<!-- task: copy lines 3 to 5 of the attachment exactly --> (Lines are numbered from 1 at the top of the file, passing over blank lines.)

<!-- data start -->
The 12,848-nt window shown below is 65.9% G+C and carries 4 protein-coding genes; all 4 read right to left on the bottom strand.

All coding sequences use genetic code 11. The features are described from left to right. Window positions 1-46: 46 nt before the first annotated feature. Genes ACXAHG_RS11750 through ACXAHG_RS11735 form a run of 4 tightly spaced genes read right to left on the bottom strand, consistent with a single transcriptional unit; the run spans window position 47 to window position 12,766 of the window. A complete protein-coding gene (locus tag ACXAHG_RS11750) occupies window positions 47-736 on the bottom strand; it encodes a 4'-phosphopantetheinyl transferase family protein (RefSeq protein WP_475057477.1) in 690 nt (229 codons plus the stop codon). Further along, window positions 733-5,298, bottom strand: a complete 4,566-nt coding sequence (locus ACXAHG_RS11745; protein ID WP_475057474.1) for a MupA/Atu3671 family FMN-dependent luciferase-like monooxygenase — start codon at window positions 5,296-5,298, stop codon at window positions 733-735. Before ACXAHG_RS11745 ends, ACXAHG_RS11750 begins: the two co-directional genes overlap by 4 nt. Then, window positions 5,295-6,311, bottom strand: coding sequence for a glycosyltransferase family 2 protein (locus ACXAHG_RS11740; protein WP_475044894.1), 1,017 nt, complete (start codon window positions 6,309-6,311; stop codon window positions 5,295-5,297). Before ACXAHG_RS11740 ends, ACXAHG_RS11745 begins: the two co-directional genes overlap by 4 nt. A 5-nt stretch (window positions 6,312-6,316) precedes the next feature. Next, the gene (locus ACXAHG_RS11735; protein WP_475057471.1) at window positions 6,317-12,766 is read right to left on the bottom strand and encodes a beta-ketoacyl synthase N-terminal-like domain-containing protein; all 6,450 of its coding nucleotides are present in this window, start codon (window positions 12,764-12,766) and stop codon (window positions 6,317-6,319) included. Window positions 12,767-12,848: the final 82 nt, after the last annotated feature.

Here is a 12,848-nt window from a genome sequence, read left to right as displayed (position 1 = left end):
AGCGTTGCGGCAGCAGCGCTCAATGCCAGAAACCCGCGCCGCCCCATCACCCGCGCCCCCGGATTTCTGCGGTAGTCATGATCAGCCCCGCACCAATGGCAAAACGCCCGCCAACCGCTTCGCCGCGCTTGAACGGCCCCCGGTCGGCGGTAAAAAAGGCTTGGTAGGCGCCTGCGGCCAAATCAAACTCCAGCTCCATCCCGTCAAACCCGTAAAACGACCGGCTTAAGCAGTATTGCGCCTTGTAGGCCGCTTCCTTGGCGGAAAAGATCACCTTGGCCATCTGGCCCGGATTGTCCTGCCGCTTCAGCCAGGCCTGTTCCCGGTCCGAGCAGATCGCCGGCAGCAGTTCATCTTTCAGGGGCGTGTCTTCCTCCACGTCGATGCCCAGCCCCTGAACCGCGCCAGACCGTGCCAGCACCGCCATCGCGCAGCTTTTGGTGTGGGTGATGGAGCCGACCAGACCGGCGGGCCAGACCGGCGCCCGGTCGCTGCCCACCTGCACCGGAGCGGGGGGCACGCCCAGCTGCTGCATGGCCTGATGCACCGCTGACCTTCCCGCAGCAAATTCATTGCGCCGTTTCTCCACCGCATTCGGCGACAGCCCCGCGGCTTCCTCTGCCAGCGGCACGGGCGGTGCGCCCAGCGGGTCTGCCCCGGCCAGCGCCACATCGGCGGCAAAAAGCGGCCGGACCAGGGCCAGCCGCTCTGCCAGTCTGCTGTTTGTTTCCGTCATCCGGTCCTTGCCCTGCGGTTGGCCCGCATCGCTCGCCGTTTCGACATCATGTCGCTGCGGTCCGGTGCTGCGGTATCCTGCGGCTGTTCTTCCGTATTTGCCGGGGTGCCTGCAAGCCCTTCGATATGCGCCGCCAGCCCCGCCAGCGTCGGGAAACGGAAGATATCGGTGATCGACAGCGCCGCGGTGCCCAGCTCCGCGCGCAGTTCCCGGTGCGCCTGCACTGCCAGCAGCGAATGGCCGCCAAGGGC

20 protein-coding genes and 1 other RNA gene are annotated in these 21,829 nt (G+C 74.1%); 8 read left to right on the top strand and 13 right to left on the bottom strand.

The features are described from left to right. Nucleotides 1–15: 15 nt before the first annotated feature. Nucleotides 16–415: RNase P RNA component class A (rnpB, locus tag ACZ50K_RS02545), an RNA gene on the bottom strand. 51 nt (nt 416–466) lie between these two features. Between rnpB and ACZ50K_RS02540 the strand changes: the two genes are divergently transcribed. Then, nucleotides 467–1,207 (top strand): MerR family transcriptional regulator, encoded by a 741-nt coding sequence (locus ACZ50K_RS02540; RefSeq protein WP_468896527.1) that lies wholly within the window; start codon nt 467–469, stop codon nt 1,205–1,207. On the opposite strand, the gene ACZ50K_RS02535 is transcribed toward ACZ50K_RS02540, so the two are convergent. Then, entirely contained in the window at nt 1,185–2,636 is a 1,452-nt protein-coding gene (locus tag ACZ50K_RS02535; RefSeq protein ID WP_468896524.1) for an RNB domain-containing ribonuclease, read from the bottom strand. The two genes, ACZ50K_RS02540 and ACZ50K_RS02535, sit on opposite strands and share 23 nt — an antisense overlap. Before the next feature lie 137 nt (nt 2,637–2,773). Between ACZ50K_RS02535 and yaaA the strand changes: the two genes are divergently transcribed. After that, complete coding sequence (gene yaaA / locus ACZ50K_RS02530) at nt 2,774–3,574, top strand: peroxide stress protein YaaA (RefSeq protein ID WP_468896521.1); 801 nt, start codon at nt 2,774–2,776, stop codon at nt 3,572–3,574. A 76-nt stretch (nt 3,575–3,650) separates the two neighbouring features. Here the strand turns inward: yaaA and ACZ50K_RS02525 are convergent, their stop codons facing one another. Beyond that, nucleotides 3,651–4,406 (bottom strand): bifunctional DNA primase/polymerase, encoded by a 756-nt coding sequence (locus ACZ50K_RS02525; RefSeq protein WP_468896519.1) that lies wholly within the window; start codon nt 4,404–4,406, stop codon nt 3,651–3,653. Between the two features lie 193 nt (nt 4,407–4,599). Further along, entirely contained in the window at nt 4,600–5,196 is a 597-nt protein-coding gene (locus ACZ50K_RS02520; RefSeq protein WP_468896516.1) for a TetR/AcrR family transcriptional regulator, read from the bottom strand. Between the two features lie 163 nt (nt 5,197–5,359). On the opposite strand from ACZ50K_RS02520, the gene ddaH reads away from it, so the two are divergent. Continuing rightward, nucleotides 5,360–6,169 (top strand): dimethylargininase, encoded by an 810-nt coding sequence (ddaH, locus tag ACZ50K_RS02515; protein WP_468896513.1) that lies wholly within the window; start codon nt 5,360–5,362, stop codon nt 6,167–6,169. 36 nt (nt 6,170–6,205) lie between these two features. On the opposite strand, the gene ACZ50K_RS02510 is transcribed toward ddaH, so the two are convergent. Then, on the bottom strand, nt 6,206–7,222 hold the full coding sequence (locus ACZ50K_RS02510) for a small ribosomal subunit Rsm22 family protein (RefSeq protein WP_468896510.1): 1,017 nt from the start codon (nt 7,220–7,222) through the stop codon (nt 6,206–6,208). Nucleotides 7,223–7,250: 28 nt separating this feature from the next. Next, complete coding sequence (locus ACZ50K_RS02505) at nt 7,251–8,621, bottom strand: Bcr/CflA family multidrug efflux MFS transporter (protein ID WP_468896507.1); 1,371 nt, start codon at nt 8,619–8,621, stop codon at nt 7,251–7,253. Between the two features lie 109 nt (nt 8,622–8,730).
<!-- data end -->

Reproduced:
Here is a 12,848-nt window from a genome sequence, read left to right as displayed (position 1 = left end):
AGCGTTGCGGCAGCAGCGCTCAATGCCAGAAACCCGCGCCGCCCCATCACCCGCGCCCCCGGATTTCTGCGGTAGTCATGATCAGCCCCGCACCAATGGCAAAACGCCCGCCAACCGCTTCGCCGCGCTTGAACGGCCCCCGGTCGGCGGTAAAAAAGGCTTGGTAGGCGCCTGCGGCCAAATCAAACTCCAGCTCCATCCCGTCAAACCCGTAAAACGACCGGCTTAAGCAGTATTGCGCCTTGTAGGCCGCTTCCTTGGCGGAAAAGATCACCTTGGCCATCTGGCCCGGATTGTCCTGCCGCTTCAGCCAGGCCTGTTCCCGGTCCGAGCAGATCGCCGGCAGCAGTTCATCTTTCAGGGGCGTGTCTTCCTCCACGTCGATGCCCAGCCCCTGAACCGCGCCAGACCGTGCCAGCACCGCCATCGCGCAGCTTTTGGTGTGGGTGATGGAGCCGACCAGACCGGCGGGCCAGACCGGCGCCCGGTCGCTGCCCACCTGCACCGGAGCGGGGGGCACGCCCAGCTGCTGCATGGCCTGATGCACCGCTGACCTTCCCGCAGCAAATTCATTGCGCCGTTTCTCCACCGCATTCGGCGACAGCCCCGCGGCTTCCTCTGCCAGCGGCACGGGCGGTGCGCCCAGCGGGTCTGCCCCGGCCAGCGCCACATCGGCGGCAAAAAGCGGCCGGACCAGGGCCAGCCGCTCTGCCAGTCTGCTGTTTGTTTCCGTCATCCGGTCCTTGCCCTGCGGTTGGCCCGCATCGCTCGCCGTTTCGACATCATGTCGCTGCGGTCCGGTGCTGCGGTATCCTGCGGCTGTTCTTCCGTATTTGCCGGGGTGCCTGCAAGCCCTTCGATATGCGCCGCCAGCCCCGCCAGCGTCGGGAAACGGAAGATATCGGTGATCGACAGCGCCGCGGTGCCCAGCTCCGCGCGCAGTTCCCGGTGCGCCTGCACTGCCAGCAGCGAATGGCCGCCAAGGGC

20 protein-coding genes and 1 other RNA gene are annotated in these 21,829 nt (G+C 74.1%); 8 read left to right on the top strand and 13 right to left on the bottom strand.